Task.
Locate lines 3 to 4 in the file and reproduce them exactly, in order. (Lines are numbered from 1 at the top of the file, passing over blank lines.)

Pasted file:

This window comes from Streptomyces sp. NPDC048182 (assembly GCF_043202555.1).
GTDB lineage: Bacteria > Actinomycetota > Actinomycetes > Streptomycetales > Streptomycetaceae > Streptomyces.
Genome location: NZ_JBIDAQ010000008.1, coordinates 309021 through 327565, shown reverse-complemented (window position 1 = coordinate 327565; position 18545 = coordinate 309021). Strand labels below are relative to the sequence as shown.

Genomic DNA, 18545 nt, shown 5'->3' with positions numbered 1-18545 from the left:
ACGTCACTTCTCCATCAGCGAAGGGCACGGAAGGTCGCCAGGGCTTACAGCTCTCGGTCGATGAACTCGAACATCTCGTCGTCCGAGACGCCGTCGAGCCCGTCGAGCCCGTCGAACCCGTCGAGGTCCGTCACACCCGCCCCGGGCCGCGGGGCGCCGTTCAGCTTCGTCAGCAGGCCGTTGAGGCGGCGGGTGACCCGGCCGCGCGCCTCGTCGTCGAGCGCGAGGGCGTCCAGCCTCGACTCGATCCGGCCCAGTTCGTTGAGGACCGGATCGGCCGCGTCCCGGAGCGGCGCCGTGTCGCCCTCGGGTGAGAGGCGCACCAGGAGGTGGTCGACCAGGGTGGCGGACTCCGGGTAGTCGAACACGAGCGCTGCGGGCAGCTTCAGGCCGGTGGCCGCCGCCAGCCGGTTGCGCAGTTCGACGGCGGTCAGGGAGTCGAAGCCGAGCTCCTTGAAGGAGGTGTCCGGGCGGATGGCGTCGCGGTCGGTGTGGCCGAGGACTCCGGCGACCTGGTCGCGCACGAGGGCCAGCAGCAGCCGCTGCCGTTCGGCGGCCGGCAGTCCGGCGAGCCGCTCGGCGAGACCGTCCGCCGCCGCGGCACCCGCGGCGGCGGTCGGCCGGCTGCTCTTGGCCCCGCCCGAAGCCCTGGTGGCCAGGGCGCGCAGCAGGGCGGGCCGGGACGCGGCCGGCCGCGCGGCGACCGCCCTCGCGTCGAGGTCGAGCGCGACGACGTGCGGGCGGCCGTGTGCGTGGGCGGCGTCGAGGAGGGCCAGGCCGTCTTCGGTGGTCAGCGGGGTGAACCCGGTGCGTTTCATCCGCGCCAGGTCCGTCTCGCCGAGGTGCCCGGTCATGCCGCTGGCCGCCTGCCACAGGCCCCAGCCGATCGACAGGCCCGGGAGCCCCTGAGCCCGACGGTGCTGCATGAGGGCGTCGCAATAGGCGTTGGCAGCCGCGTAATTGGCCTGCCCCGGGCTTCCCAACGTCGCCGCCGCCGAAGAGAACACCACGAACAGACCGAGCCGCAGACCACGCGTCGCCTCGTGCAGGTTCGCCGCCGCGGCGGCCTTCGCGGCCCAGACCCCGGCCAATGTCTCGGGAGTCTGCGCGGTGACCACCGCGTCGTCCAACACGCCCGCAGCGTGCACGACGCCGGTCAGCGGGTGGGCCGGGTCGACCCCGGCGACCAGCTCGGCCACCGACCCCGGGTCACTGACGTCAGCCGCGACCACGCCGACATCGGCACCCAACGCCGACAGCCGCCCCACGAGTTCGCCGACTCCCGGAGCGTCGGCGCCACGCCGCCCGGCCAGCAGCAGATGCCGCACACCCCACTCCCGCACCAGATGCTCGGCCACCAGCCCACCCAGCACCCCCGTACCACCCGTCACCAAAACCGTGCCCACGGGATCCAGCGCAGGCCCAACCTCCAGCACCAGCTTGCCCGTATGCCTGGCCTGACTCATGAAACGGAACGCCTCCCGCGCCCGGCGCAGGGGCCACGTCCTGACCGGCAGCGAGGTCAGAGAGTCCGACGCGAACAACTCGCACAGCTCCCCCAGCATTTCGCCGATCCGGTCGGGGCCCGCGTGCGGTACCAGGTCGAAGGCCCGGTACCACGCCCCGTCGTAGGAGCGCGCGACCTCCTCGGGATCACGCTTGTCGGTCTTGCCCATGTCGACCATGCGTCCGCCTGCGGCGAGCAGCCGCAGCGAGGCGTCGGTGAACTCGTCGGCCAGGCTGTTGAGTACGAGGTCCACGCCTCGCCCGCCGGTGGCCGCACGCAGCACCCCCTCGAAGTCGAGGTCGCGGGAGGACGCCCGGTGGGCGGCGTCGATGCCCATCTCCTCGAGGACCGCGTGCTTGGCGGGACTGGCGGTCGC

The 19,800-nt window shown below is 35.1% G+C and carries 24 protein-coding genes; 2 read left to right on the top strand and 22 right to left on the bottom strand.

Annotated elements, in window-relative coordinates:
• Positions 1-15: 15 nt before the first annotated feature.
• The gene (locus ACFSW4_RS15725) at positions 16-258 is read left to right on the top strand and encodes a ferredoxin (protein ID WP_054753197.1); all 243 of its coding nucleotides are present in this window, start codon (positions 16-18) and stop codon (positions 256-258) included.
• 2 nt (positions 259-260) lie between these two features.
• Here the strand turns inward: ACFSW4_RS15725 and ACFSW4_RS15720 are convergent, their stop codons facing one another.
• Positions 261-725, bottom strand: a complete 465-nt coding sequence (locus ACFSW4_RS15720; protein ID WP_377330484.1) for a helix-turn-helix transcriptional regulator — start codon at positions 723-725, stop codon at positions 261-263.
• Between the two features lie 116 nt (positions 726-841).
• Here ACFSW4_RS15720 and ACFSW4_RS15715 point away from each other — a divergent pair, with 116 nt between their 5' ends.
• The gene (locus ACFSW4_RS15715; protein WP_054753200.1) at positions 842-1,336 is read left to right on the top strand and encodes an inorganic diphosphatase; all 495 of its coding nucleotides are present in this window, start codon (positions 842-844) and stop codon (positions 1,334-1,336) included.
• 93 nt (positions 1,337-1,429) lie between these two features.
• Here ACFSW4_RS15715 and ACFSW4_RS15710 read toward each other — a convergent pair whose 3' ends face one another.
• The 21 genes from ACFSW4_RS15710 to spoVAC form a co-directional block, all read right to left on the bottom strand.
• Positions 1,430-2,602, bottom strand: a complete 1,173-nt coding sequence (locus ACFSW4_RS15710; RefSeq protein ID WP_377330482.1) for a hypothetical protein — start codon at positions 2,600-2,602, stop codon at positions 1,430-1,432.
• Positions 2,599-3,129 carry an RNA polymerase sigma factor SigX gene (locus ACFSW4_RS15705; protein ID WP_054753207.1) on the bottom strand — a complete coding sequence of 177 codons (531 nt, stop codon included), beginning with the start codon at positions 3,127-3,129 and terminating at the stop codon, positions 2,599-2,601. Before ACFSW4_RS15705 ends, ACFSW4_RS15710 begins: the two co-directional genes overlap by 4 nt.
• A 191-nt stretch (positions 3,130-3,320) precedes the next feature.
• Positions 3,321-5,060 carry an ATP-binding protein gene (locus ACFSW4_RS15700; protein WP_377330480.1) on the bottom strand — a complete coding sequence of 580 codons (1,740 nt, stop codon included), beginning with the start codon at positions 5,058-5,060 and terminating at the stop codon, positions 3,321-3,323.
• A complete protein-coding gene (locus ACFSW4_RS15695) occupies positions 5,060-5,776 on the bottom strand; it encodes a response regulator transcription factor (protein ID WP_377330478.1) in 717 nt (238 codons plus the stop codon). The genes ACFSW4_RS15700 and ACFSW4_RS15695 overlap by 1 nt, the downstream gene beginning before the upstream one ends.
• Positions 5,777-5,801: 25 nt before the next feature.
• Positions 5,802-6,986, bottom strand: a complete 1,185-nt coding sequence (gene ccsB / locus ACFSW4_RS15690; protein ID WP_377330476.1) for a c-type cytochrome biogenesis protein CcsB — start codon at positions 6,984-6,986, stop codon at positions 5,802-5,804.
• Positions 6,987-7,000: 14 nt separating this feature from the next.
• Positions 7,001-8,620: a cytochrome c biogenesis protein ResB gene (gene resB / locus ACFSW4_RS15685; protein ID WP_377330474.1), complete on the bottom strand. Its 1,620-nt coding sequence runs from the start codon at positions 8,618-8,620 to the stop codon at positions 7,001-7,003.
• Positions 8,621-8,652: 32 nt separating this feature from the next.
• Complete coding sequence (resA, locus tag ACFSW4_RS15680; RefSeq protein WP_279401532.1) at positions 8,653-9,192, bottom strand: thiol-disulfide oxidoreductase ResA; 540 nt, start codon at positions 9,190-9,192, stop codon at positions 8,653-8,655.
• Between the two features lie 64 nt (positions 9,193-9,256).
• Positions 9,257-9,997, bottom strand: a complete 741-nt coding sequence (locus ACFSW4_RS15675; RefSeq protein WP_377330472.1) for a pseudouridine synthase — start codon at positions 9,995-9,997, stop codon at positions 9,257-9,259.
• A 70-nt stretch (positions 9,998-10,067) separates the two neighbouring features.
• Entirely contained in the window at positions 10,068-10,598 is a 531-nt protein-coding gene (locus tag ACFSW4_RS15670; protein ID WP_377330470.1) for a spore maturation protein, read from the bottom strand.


Genome location: NZ_JBIDAQ010000008.1, coordinates 309021 through 327565, shown reverse-complemented (window position 1 = coordinate 327565; position 18545 = coordinate 309021). Strand labels below are relative to the sequence as shown.

Genomic DNA, 18545 nt, shown 5'->3' with positions numbered 1-18545 from the left: